Zambia’s amazingly wide spectrum of mineral resources spans a range of metals, particularly copper-cobalt and gold, gemstones, a variety of industrial minerals and potential energy resources – uranium, coal and hydrocarbons. Ranging in size from world-class operating mines to small prospects, the multiplicity and variety of resources demonstrate clearly the opportunities for further exploration and exploitation.
More than 300 gold occurrences have been recorded but most are only prospects; largest historical producers are Dunrobin (990kg) and Matala (225kg) in the Mumbwa area, Jessie (390kg) in the Rufunsa area, and Sasare (390kg) in eastern Zambia. Dunrobin was re-opened by Reunion Mining in 1997 as an open-pit, heap-leach operation and is producing 50kg gold per month. The majority of the deposits are lode-type bodies associated with the Mwembeshi Shear Zone and related syntectonic intrusions. Significant gold mineralization also occurs, variously with copper and uranium, in major thrust zones near the base of the Katanga succession Minor palaeo-placer gold has also been reported in the Mporokoso Group in the Bangweulu Block.
Copper and cobalt
In excess of one billion tonnes of ore (c.2.7% Cu) have been mined from the mines of the Copperbelt and conservative estimates suggest that a further two billion tonnes await exploitation. The copper-cobalt mineralization is stratabound within arenites, shales and carbonate rocks of the lower-Katanga Mine Series Group. Copper resources have also been identified in the thrust zones of north-western Zambia which represent zones of detachment between Basement and Katanga sequences, and in western and central Zambia where shearing and intrusion emplacement through the lower Katanga succession have generated a considerable number of lode, stockwork, breccia and skarn deposits. Other types of deposit include the disseminated copper mineralization in the granites and aplites of the Mkushi area and copper-bearing stratiform sulphides in the Lusaka area.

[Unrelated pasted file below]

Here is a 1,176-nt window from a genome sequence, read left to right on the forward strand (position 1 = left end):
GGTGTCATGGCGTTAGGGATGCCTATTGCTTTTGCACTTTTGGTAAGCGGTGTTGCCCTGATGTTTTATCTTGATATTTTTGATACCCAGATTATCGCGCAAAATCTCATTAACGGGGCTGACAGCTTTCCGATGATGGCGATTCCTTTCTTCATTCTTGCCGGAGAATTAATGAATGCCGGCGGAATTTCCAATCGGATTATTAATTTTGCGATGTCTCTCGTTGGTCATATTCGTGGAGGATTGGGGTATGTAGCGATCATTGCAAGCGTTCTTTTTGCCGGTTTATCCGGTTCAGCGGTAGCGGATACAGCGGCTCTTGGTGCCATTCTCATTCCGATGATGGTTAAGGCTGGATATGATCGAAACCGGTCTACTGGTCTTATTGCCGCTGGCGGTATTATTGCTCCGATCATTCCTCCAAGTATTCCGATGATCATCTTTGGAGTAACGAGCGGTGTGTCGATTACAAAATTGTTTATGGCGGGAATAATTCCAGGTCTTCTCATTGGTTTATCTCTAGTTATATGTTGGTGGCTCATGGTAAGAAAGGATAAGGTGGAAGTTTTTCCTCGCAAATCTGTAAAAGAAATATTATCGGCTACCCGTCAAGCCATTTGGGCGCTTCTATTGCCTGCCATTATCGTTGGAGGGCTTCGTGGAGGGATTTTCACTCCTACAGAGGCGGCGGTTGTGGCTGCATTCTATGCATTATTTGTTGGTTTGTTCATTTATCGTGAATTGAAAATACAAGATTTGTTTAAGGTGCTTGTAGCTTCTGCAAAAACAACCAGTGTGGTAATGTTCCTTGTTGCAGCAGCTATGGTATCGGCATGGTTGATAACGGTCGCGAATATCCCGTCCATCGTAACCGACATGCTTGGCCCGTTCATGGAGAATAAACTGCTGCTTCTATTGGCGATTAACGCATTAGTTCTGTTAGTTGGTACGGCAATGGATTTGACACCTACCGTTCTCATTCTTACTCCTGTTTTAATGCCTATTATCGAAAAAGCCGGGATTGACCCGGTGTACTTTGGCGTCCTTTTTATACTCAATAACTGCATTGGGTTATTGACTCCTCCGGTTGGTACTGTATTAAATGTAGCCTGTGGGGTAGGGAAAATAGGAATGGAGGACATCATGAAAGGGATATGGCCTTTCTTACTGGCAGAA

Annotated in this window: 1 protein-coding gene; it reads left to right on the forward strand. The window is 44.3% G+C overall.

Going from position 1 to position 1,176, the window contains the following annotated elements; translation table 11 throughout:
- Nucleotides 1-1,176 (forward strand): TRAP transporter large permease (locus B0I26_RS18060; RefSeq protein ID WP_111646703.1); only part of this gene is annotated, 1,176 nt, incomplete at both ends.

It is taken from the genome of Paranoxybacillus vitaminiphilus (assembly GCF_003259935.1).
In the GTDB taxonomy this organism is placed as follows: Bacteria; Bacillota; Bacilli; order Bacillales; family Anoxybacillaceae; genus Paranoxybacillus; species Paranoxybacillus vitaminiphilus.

Zinc and Lead